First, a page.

If you, in 2018, told an Eagles fan Doug Pederson would be on the hot seat, you'd be called crazy.
Yet, that's where we are headed in Philadelphia after the Eagles' latest loss. Philadelphia dropped to 3-7-1 with its 23-17 loss to the Seattle Seahawks on Monday night, putting the Eagles in third place in the NFL's worst division. It's not exactly good company, and it should make for an easier going for Pederson's team, but it isn't.
A main issue is quarterback play, which we'll delve into shortly, but it's not the only issue. And after taking the publicly irked approach weeks ago, Pederson's team isn't playing any better.
When that's the case, the microscope typically shifts from player to coach. Pederson is now officially under it.
NFL Network's Mike Garafolo reported Monday night Eagles owner Jeffrey Lurie is unhappy with his team, and performances like Monday night's "will have him seriously assessing his coach's status."
The coach said Tuesday he hasn't "been reassured one way or the other" about his job status, adding his relationship with Lurie "is good."
"We communicate a lot throughout the week," Pederson said. "We have our typical weekly meeting and cover a lot of ground.
"But that relationship is good. Listen, some of these questions might be for Mr. Lurie obviously, but my job is to prepare the team and get ready for Green Bay."
One remedy might be a change in play-caller. Philadelphia has scored exactly 17 points in three straight games, and hasn't broken the 30-point mark all season. On Monday night, Philadelphia's promising running back Miles Sanders was a nonfactor, totaling 22 scrimmage yards -- his first game below 75 scrimmage yards this season.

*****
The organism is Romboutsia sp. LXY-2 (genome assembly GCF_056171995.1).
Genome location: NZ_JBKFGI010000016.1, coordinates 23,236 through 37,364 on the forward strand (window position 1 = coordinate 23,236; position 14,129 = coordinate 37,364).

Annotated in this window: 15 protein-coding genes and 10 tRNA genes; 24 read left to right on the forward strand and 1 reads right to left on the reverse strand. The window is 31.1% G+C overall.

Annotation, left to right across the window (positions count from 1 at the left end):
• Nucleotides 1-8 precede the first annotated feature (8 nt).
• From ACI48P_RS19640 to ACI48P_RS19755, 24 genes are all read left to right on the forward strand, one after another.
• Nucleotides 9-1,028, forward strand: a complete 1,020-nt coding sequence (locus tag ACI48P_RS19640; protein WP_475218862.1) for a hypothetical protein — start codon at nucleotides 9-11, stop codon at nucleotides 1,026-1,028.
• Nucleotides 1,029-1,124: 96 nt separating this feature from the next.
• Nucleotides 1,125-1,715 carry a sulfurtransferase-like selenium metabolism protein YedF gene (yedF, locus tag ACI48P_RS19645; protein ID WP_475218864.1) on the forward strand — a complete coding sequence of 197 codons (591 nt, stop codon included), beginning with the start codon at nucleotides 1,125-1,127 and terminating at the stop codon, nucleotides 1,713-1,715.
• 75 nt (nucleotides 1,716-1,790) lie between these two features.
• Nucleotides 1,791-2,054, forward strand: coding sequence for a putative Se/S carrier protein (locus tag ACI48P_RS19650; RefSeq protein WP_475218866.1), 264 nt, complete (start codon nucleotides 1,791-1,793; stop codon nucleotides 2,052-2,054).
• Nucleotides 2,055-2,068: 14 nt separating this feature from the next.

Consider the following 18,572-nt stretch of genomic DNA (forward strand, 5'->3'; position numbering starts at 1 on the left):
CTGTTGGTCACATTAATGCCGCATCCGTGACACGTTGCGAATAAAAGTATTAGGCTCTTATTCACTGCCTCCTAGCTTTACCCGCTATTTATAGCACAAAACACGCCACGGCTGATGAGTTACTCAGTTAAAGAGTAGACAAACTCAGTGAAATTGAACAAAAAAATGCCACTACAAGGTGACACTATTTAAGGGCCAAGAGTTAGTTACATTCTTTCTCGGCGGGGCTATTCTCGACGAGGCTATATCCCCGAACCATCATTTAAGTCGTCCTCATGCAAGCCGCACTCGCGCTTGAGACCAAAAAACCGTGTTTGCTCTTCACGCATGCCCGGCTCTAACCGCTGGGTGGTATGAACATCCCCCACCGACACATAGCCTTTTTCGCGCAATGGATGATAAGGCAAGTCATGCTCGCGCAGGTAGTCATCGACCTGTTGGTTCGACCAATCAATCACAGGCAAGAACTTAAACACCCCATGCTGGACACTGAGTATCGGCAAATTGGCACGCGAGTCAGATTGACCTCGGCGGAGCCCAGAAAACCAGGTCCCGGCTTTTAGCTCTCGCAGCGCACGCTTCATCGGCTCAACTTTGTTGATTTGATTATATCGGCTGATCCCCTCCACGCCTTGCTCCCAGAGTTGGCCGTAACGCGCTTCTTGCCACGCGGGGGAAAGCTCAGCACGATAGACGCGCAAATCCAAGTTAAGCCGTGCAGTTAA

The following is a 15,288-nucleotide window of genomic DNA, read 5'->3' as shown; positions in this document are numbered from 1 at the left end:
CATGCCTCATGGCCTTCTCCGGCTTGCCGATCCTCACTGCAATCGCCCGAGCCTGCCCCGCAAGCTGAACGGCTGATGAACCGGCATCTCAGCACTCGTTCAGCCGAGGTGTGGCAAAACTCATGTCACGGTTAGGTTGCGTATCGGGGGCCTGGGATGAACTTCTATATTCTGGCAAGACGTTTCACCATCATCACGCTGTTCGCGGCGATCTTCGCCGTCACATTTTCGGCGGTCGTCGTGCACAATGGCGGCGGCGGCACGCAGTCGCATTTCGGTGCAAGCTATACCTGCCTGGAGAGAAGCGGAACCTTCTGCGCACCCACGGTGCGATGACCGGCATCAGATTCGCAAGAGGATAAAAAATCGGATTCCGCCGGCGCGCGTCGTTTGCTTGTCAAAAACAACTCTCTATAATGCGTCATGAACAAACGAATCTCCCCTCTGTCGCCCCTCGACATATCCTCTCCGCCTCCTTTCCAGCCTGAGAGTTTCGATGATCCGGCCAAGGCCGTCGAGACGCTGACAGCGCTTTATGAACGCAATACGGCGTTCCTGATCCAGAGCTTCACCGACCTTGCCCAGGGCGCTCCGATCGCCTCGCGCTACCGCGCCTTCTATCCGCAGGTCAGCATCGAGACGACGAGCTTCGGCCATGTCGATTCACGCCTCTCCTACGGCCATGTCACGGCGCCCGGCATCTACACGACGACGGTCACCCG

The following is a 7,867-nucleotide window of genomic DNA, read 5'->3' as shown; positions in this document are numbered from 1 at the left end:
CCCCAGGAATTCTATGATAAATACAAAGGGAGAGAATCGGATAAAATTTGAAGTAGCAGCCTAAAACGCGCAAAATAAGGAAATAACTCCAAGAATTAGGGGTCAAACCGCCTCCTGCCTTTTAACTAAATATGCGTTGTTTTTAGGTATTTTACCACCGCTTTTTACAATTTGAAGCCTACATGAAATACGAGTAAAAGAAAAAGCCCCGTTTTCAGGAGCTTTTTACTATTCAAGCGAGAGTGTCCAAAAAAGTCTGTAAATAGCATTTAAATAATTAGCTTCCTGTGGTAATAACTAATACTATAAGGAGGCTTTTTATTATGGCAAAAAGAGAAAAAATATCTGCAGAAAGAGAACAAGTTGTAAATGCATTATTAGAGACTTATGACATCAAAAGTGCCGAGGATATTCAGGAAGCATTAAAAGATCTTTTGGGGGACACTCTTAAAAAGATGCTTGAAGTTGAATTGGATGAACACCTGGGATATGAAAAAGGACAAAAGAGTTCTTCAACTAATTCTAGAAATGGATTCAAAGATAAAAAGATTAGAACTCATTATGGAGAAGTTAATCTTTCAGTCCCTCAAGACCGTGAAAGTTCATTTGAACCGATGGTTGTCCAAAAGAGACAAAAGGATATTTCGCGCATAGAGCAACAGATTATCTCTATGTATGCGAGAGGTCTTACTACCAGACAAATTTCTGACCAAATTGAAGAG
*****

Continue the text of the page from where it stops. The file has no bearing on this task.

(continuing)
Like his fellow Andy Reid coaching tree branch in Chicago, Matt Nagy, Pederson has turned to a familiar phrase regarding consideration of a change.
"I look at everything. Take everything into consideration," Pederson said Tuesday. "It's on the table, wouldn't say it's off the table."
Pederson could take the heat, admit his struggles, pass the duty to someone else and forge onward with Carson Wentz as his quarterback. But Wentz's play hasn't been good enough to just blindly send him out and refuse to answer questions on the matter.
For now, Pederson said, Wentz is Philadelphia's quarterback.
"That one is my decision, if and when we make that change, but right now we're not doing it," Pederson said.
Wentz has been bad in 2020, sure, but the drop-off from one season to the next is what is really concerning -- and a great explanation for why the Eagles can't seem to take a lead in a terrible division.
From 2017 to 2019, Wentz owned a passer rating of 98.3, a completion percentage over 64 and a touchdown-to-interception ratio of 81-21. His win-loss record was predictably above .500 at 25-15, and at one point in 2017, he was in the MVP conversation before a knee injury ended his season.
In 2020, Wentz's completion percentage is below 59, his touchdown-to-interception ratio is 16-15, his record is 3-7-1 and his passer rating has fallen off a cliff, from 98.3 to 73.4. Since 1950, six quarterbacks (including Wentz) have seen their passer rating fall by 24 or more points, per NFL Research. All were over the age of 30 and four of the five were in their final professional seasons.
Wentz is 28 and is supposed to be in the prime of his career. He's being paid as if he is, and he's not producing.
A very valid reason for his struggles is Philadelphia's rotating cast on the offensive line, which has seen Wentz sacked 46 times so far. He's on pace to become the first quarterback in the Super Bowl era to be sacked 65-plus times and throw 20-plus interceptions. The Eagles rolled out their 10th different starting offensive line Monday night, joining the 1983 Tampa Bay Buccaneers as the only two teams in the last 40 years to have 10 different starting line combinations in their first 11 games of a season.
Tampa Bay finished 2-14. The Eagles don't appear to be headed toward a much better final record -- and they might end up with a new coach if that proves to be reality.